Protecting patient confidentiality is critically important. Electronic health information systems should be designed so that they include records of an individual’s treatment for alcohol and drug disorders. People want to be sure that access to their private health information is limited even as they take advantage of the better and more efficient care that electronic records promise.
- Working to ensure that there are meaningful privacy protections for individuals with substance use histories.
- Working with the Conrad Hilton Foundation to examine the implications of federal confidentiality laws for providers of youth substance use screening and brief intervention services.
- Electronic records with substance use and mental health information: Electronic health information systems should be designed so that they include, and are constructed to allow health care providers appropriate access to, records of an individual’s treatment for alcohol and drug disorders.
- Electronic records that comply with confidentiality laws: Electronic record-keeping systems must be constructed and operate consistently with the requirements of the federal law and regulations (42 U.S.C. §290dd-2 and 42 C.F.R. Part 2). These rules require that an individual’s voluntary, informed and written consent must generally be obtained before protected information may be disclosed to others, including a patient’s other health care providers, who may have access to information in the system.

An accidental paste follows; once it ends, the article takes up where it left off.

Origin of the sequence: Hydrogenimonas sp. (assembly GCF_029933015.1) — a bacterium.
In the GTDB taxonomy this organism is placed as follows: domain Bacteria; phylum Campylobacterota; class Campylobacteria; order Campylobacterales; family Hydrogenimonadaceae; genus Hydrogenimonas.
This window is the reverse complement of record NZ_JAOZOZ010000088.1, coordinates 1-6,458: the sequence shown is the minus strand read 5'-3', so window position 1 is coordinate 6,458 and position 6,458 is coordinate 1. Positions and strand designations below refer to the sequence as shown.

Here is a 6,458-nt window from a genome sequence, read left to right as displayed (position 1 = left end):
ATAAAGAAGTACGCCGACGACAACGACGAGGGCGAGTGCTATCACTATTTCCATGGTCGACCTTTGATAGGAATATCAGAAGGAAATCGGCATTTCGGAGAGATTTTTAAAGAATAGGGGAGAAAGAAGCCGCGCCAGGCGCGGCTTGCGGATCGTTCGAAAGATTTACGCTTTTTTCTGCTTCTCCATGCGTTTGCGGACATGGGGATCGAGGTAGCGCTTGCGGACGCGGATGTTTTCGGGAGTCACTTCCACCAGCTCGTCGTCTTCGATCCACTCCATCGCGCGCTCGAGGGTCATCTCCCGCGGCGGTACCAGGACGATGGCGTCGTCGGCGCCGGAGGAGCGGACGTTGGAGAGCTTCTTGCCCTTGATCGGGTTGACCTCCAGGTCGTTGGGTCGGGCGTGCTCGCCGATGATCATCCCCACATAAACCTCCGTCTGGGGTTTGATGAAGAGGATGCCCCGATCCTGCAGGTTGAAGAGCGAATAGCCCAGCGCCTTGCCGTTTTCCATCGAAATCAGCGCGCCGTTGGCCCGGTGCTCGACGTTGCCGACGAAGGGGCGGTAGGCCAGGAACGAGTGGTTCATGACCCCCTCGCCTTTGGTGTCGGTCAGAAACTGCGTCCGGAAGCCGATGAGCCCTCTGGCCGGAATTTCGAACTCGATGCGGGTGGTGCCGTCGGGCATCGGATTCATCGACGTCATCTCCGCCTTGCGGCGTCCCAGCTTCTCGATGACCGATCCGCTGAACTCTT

- Improved training on confidentiality: Protecting patient confidentiality is critically important. All health plans, providers, navigators, administrators and others who may have access to protected information should be trained on how that information may be shared in accordance with federal and state privacy laws.
To learn more about this issue, visit our Confidentiality Resources.
To learn more about LAC’s impact, see our Accomplishments.